APRIL 2023

Asset Funders Network (AFN), led by its members, is a value based organization focused on advancing equitable economic justice by addressing root causes of wealth disparities. We do so by engaging funders and stakeholders to act and invest in approaches that reaffirm what works, reinvent what does not, help eliminate racist and sexist legacies that impair potential, and advance  an economy locally and nationally that maximizes economic security, wealth building, and intergenerational wealth transfer. Through the AFN member network, ideas are exchanged, strategies framed, and action taken to change systems that open up opportunities for individuals to achieve economic justice. System change is not just achieved by philanthropic investment and data alone—leadership needs to be used to achieve change in private practice and policy. At its best, local and state policy reflects our shared community values and  commitment to justice and equity.

AFN’s release  of the Employee Ownership – Pathway to Economic Resilience brief is a perfect example. Employee ownership through any of several vehicles is a way to broaden ownership, increase actual wealth building, expand good jobs, preserve employers in community, and provide workers with greater agency. It reinvents how successful businesses can increase prosperity in community. Our speakers also reflected that greater racial and gender equity can be achieved if it is an intentional goal. By demystifying the ways employee ownership can be achieved, we identified the eco-systems required  for successful conversions or coop launches and presented the many entry points for funders to best position or align their investments to achieve greater ownership and economic justice. The compilation of policy references in the brief’s appendix exhibit how policy can work to make employee ownership more achievable to preserve the employer and jobs in the community. Throughout this effort, AFN staff engaged its members, leading researchers, and non-profit innovators to create greater shared understanding of how and where funders can act to increase the scale of this reinvention that increases local and regional economic justice.

Employee ownership requires that both the owners and the employees understand the benefit and the risk. It can be a win-win for them as well as the community. But like all effective financial literacy it is not a stand-alone educational effort.  Rather it is part of fostering behavior change.

In this year’s reflection on Financial Literacy Month, we reiterate that effective financial literacy is a component tied to financial coaching and the goals of the adult person or household.  In this way, it respects the adult’s agency and choice and becomes essential to help navigate our complex system and avoids the many possible missteps. The need to continue to invest in financial coaching is an element of achieving greater wealth building and economic justice – as is done by many leading credit unions, CDFIs, united ways, and community funders.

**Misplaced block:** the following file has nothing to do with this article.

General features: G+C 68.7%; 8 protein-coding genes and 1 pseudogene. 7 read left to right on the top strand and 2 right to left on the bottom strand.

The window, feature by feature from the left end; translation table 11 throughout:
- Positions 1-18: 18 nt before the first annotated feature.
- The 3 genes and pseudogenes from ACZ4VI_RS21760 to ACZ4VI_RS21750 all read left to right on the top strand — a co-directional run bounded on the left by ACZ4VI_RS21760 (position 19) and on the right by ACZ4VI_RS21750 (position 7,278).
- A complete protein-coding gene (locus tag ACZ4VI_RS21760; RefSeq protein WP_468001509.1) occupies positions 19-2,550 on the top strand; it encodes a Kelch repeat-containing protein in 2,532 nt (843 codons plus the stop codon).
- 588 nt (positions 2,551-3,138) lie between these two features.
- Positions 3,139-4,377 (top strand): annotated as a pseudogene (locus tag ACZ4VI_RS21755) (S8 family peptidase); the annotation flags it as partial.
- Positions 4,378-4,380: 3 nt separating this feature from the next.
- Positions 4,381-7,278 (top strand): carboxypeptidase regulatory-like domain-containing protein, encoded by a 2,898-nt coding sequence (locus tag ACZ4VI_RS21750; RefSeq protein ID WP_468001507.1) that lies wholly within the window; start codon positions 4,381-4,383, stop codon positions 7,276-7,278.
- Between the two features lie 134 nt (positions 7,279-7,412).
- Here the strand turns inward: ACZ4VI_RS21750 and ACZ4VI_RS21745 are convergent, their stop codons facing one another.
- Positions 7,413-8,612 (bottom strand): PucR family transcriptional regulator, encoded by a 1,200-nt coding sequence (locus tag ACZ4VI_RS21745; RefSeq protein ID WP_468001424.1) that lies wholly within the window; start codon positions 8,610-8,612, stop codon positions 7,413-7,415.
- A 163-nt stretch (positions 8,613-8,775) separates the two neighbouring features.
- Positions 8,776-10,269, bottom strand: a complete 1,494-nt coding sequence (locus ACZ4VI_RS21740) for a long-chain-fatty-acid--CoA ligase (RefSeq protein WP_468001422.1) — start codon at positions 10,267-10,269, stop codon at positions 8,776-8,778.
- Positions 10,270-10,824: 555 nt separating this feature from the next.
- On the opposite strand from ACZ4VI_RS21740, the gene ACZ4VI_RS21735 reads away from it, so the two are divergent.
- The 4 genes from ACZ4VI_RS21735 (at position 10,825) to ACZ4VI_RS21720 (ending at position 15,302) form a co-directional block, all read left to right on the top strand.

While literacy and coaching is the effort at the individual level, policy reflects the systemic and will either facilitate or be a barrier to achieving economic justice. Effective change requires attention at both levels.

As you continue to be intentional in exploring how to advance equity and achieve economic justice in your spheres of influence, find how you can move policy to help. Are small businesses overregulated and restricted in zoning, to protect the existing business? Are the adverse impacts of medical debt and care deferred even for those insured, reduced by local and state policies expanding health insurance and providing income asset protection from collection? Can guaranteed income expand to scale and focus on helping everyone thrive? If the racial wealth gap was created by intentional and conscious limiting of opportunity and ownership because of race and the color of one’s skin or immigration status, then how does local or state policy effectively correct that harm?

The time to explore solutions and elevate the policy narrative away from scarcity and fear mongering about the “other” and to intentional opportunity creation to achieve greater shared prosperity has never been greater. Employee ownership is one pathway that needs greater, sustained philanthropic attention. Equity and economic justice depend on philanthropy and financial institutions engaging directly, through its grantees, and with AFN’s regional chapters.

Let’s continue to share values and to engage intentionally in how we can align efforts and work together to expand the economy equitably. Join AFN and enrich our strategy as well as yours!